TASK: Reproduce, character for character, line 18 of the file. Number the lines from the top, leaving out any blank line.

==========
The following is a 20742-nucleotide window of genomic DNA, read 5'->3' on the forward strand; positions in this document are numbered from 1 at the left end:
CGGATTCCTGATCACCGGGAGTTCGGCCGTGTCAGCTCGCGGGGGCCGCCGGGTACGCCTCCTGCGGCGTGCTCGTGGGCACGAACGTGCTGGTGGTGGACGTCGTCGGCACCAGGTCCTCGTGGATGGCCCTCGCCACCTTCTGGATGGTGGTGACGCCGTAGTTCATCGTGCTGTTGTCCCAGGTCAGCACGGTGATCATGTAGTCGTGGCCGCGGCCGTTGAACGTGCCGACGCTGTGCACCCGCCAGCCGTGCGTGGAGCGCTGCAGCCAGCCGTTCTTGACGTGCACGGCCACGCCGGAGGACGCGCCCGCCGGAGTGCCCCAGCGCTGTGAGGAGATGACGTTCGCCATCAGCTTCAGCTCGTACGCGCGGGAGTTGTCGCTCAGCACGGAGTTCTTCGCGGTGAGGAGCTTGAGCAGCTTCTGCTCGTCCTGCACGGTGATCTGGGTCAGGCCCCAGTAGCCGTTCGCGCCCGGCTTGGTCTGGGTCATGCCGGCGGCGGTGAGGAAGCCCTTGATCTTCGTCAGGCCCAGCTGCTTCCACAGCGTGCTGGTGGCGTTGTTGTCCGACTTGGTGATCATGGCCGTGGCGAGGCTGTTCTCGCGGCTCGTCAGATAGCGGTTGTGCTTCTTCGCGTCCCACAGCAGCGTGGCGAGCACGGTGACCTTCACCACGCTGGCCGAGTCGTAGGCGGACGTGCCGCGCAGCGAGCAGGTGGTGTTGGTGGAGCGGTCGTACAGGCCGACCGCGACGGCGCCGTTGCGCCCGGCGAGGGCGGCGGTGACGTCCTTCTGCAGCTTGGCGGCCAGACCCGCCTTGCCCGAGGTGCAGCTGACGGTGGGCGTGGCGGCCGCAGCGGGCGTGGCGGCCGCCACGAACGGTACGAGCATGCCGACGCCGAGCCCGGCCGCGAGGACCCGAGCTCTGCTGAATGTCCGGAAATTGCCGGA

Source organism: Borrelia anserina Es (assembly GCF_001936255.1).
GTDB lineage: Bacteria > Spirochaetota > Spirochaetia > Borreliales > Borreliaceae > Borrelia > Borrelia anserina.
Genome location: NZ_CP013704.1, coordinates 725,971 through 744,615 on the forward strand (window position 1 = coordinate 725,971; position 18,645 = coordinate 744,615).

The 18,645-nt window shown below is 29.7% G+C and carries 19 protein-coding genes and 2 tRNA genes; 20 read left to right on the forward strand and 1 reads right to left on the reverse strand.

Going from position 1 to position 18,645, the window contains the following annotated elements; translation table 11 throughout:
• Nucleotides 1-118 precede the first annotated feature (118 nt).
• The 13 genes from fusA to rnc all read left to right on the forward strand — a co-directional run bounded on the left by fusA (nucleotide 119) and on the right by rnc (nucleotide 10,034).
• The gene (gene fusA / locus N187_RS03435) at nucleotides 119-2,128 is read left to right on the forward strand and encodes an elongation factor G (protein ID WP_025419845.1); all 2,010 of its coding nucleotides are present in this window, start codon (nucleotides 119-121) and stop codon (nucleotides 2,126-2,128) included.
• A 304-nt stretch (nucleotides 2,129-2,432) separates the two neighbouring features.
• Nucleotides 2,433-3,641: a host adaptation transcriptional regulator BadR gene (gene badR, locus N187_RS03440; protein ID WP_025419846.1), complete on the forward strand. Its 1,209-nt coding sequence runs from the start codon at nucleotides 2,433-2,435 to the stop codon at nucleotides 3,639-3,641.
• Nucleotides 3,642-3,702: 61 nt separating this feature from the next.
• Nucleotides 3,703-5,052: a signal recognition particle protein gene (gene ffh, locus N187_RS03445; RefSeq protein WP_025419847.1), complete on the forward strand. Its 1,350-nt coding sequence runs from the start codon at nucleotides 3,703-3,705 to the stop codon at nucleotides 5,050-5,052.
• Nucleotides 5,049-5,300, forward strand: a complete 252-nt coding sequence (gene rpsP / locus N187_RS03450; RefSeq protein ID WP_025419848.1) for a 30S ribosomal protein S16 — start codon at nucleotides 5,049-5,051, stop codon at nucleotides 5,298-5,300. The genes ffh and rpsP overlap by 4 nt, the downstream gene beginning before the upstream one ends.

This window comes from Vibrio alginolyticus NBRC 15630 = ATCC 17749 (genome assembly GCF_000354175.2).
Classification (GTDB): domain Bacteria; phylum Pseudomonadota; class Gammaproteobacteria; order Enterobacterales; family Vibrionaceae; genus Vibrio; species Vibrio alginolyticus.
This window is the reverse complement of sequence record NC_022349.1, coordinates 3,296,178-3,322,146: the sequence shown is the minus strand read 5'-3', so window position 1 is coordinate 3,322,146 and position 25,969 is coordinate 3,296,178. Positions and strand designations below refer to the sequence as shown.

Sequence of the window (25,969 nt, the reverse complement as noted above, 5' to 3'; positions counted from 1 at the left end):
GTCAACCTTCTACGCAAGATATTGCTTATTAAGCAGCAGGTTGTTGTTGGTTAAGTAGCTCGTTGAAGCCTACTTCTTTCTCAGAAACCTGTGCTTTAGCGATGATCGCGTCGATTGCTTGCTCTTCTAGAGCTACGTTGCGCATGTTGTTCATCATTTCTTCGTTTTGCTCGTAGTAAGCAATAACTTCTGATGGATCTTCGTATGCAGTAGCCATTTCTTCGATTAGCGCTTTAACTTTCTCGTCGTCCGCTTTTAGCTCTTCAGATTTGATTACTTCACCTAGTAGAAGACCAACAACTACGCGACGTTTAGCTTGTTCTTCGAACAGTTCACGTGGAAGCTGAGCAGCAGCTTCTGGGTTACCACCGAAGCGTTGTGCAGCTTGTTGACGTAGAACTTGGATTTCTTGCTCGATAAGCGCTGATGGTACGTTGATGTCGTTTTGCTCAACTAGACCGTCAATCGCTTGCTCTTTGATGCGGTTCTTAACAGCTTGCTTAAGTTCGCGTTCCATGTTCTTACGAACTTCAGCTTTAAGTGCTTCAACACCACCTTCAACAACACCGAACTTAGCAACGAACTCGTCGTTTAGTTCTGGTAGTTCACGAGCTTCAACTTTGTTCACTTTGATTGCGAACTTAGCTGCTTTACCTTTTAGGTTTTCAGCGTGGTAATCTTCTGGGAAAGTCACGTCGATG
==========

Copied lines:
This window is the reverse complement of sequence record NC_022349.1, coordinates 3,296,178-3,322,146: the sequence shown is the minus strand read 5'-3', so window position 1 is coordinate 3,322,146 and position 25,969 is coordinate 3,296,178. Positions and strand designations below refer to the sequence as shown.